These showers are as simple as they sound – a 4-gallon bag that you fill with water, leave out in the sun to heat up, and then hang somewhere high on a tree or on your van to create enough pressure to rinse off with. These are a good option for those who only need a shower for emergencies and rare occasions. Although they are cost-effective and space-saving, they aren’t convenient enough to make them viable for regular use.
Option #3: The Road Shower
The Road Shower is a solar-heated, pressurized shower that is specifically designed for use on camper vans and other off-grid vehicles. The Road Shower is a great option for Sprinter van owners – providing ample hot, pressurized water without drawing from the van’s water and electrical supply or taking up any interior space.
The Road Shower comes in 4, 7, and 10-gallon sizes, and you can add more than one to your van’s roof rack if you wish. The shower can be pressurized using a hand or electric pump, but it also self-pressurizes when you fill it with a garden hose. It captures the heat of the sun to provide hot water wherever our closest star shines.
The Road Shower is highly versatile – it can be used for washing dishes or rinsing off dirty pets. It is independent from your van’s main water supply, so it can also be used as extra water storage when you go deep down the backroads. The only downside of the Road Shower is that it does not supply hot water when the weather is cold and cloudy – but this is a small pitfall given the shower’s versatility and ease of use.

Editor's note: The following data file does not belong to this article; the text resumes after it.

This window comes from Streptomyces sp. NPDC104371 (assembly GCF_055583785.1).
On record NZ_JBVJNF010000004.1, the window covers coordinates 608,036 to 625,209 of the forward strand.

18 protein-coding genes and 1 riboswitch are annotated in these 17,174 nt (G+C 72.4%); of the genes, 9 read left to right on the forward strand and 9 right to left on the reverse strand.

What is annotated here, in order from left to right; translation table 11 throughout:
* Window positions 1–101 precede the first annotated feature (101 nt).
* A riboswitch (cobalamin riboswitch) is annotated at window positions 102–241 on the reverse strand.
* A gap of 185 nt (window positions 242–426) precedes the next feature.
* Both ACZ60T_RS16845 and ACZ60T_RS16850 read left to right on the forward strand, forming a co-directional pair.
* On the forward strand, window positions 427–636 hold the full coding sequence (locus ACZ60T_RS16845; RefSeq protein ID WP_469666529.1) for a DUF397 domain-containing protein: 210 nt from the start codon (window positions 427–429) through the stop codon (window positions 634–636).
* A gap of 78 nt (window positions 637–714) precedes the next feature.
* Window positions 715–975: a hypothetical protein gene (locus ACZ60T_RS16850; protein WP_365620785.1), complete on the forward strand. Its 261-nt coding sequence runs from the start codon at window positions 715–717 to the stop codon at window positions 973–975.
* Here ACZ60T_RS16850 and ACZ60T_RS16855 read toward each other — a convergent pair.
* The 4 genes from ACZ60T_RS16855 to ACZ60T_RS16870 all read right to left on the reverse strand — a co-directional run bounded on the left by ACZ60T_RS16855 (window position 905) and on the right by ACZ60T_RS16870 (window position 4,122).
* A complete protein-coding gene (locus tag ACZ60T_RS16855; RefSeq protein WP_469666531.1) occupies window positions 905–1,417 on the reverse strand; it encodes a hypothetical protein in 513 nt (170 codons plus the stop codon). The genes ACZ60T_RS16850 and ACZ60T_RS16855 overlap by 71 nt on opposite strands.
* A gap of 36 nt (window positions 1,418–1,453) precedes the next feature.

So, What Kind of Bathroom Do Muse & Co. Outdoors Vans Have?
Muse & Co. Outdoors vans do not come standard with a toilet or a shower, but we have options to add both to our builds. When customers do want a bathroom, we can add either a composting or cassette toilet into an integrated slide-out drawer. We can also install Road Showers on any Sprinter van with a roof rack.
Our Shower Package includes a 10 gallon Road Shower, a hose with a spray nozzle, and an optional custom curtain setup for your Sprinter van’s rear barn doors. You can enjoy your warm outdoor shower with complete privacy using this setup! Our Toilet Package includes your choice of either a composting or a cassette toilet, an integrated slide-out storage space, and composting material if you go with that option.
If you are in need of a fully enclosed bathroom in your van, we can work with you on a custom build! Get in touch with us today to start building the van of your dreams!